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The Man Who Fell to Shore

Reid Stowe spent 1,152 days on the open sea, the longest continuous journey ever undertaken by one person. He came back to a brand-new family, but not exactly a hero’s welcome.


Soanya Ahmad, Reid Stowe, and their son, Darshen, aboard the Anne.  

Free on the right, free on the left, free everywhere.
—Bernard Moitessier, The Long Way, his 1971 account of circumnavigating the globe in a sailboat alone

For two years, three months, and 26 days, while the world economy crashed, and Barack Obama ran for and won the U.S. presidency, and Sarah Palin debuted, and Spitzer resigned, and Sully landed, and Jon and Kate split, and Haiti crumbled, and Avatar opened, and Apple unveiled the iPad to the waiting world, Reid Stowe floated alone.

He didn’t know what was happening elsewhere. He didn’t care to know. He wasn’t lost or stranded. He was alone at sea by choice, piloting a 70-foot schooner, the Anne, which he’d built himself, undertaking a mission he’d been dreaming of and planning for most of his adult life: to sail on the ocean nonstop for 1,000 days.

He had a routine. At night, he’d wake every hour or so to check the horizon for ships. He’d sleep until nine in the morning, then get up and put his coffee and oatmeal on to boil. He’d check the GPS and mark his location on the map with an X. He’d update his log, recording his position and conditions. Then he’d retire to a small wooden desk below deck and eat his breakfast and write. Thoughts. Impressions. Dreams. He’d spend the rest of the morning attending to an unending list of repairs: hand-stitching his wind-shredded sails, or jury-rigging a bent bowsprit, or fiddling with a broken electric winch.

At noon, he’d make lunch, drawing from a hold full of six tons of imperishable food—rice and pasta and lentils and peanut butter and Parmesan cheese—maybe adding a handful of fresh sprouts or some salted fish he’d caught and dried on the deck. He’d check his laptop, which received e-mail through a satellite-phone connection, his one tether to the land-bound world. He’d answer his messages, then send back a daily report to be posted on a website,, being maintained by friends onshore.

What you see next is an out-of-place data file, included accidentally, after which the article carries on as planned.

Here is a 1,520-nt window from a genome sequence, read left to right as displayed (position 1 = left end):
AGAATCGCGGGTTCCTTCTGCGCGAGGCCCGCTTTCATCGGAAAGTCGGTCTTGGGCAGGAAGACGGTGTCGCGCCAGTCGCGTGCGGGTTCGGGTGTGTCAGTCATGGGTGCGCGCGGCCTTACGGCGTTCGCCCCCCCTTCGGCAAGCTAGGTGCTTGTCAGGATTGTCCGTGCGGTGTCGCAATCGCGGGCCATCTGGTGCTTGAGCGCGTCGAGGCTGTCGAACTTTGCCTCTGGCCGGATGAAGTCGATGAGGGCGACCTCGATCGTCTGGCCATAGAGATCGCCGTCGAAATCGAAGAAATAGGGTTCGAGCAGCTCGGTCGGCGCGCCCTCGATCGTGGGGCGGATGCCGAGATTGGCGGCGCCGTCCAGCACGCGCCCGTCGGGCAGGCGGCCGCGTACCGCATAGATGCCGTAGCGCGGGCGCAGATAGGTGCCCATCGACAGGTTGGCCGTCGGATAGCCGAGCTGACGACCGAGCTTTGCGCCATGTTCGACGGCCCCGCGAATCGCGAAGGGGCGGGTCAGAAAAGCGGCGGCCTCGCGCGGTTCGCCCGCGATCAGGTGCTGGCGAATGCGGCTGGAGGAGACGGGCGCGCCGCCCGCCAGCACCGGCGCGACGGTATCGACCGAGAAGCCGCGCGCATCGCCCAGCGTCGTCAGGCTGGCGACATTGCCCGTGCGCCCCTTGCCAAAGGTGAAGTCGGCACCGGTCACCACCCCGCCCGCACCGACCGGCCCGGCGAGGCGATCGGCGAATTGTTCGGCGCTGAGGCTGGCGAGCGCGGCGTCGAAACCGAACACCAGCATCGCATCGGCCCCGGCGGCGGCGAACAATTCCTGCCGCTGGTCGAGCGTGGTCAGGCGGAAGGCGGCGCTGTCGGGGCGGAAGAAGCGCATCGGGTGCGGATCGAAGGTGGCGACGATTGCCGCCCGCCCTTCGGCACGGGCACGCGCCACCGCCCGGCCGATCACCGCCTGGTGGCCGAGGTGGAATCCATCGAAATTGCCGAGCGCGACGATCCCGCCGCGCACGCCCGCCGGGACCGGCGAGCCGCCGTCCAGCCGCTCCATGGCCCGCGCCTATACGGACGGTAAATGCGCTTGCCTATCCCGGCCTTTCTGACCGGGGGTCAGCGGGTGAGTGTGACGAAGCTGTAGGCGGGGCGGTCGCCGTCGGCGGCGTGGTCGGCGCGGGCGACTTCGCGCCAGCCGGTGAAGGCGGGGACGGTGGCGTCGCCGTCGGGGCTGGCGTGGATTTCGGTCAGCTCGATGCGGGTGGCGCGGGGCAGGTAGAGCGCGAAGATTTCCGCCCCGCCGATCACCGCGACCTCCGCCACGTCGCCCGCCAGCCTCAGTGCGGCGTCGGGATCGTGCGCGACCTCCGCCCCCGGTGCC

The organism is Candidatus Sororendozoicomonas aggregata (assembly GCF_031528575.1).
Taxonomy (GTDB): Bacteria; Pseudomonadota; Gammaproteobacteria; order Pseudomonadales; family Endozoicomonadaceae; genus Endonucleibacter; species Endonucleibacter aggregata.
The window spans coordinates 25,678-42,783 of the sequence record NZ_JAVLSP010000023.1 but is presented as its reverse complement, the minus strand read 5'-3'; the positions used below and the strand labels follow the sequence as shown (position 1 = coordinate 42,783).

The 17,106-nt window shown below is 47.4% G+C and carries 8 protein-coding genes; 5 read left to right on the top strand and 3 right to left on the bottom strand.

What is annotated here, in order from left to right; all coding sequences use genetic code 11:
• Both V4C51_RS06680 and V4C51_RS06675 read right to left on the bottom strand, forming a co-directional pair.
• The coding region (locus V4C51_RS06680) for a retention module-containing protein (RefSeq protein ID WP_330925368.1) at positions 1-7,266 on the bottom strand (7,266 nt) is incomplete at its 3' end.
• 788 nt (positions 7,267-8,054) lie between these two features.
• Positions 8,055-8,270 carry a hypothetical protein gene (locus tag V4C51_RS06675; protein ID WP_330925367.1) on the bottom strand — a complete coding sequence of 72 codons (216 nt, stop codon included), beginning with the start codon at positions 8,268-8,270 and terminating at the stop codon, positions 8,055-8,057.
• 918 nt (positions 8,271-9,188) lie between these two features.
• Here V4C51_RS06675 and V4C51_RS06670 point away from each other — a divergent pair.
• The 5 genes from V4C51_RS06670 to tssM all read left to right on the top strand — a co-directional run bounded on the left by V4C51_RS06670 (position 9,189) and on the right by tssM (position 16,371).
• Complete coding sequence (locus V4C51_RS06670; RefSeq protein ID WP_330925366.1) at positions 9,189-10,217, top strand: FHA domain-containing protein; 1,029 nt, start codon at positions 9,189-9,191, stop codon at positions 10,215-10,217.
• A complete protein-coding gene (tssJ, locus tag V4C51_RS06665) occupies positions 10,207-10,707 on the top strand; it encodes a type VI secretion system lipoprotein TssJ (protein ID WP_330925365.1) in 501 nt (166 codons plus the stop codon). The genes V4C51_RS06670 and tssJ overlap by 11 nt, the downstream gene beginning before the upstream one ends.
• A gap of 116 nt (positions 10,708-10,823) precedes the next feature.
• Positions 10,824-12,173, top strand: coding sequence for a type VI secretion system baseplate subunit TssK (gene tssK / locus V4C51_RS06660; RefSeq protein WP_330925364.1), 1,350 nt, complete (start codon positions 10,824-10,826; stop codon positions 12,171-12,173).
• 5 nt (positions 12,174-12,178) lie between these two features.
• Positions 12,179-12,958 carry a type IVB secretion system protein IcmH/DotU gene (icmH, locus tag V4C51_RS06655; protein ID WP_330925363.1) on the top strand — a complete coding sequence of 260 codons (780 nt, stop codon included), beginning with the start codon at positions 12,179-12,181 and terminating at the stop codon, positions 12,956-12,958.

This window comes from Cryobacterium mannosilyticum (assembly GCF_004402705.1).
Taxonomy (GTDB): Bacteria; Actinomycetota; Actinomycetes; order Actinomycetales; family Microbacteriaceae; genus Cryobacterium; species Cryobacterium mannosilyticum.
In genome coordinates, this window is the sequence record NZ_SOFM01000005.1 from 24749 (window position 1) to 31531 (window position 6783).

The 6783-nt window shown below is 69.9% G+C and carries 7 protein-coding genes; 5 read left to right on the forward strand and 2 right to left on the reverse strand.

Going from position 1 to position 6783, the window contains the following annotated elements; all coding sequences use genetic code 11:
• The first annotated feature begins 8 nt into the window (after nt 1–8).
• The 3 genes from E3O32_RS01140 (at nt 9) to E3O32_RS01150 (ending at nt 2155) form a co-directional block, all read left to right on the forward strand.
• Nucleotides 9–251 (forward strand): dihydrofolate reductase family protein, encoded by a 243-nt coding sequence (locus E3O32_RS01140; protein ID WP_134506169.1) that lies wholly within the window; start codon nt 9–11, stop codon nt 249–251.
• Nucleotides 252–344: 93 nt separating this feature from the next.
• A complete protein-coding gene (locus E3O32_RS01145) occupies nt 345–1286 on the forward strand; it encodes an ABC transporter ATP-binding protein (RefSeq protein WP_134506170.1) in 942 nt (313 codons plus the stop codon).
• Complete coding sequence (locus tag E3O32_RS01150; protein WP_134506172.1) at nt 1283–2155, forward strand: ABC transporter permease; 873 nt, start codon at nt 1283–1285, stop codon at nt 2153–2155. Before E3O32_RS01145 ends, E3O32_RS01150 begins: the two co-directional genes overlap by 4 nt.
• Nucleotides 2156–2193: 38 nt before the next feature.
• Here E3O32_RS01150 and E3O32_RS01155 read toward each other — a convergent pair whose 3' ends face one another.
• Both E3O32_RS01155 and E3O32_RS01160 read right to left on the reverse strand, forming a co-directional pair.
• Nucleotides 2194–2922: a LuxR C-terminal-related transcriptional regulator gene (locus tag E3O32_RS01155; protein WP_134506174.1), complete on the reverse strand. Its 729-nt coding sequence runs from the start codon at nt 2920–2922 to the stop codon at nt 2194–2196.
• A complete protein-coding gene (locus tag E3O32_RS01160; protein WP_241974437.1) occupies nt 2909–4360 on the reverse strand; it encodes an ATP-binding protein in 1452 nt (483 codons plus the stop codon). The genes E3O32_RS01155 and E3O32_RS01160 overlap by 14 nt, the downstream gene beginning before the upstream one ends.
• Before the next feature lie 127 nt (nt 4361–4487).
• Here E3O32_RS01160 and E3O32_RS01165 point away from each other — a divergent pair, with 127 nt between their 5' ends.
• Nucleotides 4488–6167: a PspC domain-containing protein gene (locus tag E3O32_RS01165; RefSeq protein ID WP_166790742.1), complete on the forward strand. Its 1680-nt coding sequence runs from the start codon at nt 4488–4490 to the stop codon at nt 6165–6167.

“There are a myriad of life support systems to keep me alive and each one needs tending,” he wrote on Day 361. On Day 461: “The food is holding out great. I eat well. The electrical and mechanical systems need maintenance. Pulleys, shackles, turnbuckles and fittings are wearing down like I have never seen before. I had to push so hard to get this mission going that I have been through the aches, the anguish, the barriers, the doubts and fears and they go on. I go on too, it’s worth it.” On Day 842: “You are getting the unedited, live story from me as it happens, right off the cuff, wet off the wavetops and I don’t look back.”

Then he’d close the laptop and get back to the repairs. At 4 p.m., he’d take a coffee break. He’d meditate. He’d paint until dark, his favorite part of the day. At dusk, he’d venture out to the deck and watch the sunset blossom, like red ink dropped in clear water, over the endless horizon of the sea.

He stuck to this routine, perfected in every detail, for the next two years.

He went months without seeing another boat, let alone another human being. In the evening he practiced yoga on a small wooden platform in the salty air. He’d stand on deck and shout, “I love you!” as loud as he could at the waves as they crashed against the hull. He carried a shaman’s mask, a dragon’s head, with him on the voyage, and some nights he’d strip off his clothes, put the mask on, go outside, and dance naked, alone under the vast stars that seemed to belong only to him.

Now it’s August, nearly two months after Reid’s return to the city, and he’s on the phone with Sears. He’s trying to track down a new gas stove for the boat. He’s talking to an automated voice-prompt recording.

“Yes,” he says. “Yes. Large appliances. Large. Appliances.” He finally gets a person on the line. He’s put on hold. He waits. The person returns to tell him that the stove he’s looking for is only available to order online. “Okay, good. Can I order it with a credit card?” he asks. Yes, he can—which is great news, since his partner, Soanya Ahmad, has a credit card. Reid, who’s 58, has never had a credit card in his life.

He hangs up and says, without sarcasm or a trace of impatience, “Well, she seemed real nice.”

Day One: On April 21, 2007, Reid Stowe, then 55 years old, career mariner, adventurer, deep in debt and near dead broke, set sail from a pier outside Hoboken, on a mission to break the record for the longest continuous voyage at sea. He called this trip the “Mars Ocean Odyssey” because, at 1,000 days, it would last roughly as long as a round-trip mission to Mars. Reid had undertaken this kind of adventure before. When he was 19, he went to Hawaii to surf and wound up joining a bohemian sailor on a trip through the South Pacific. Later he built a 27-foot catamaran, christened it Tantra, and sailed it with another man across the Atlantic to Portugal. Then he sailed it alone to Morocco. Then he decided he needed to build a bigger boat.


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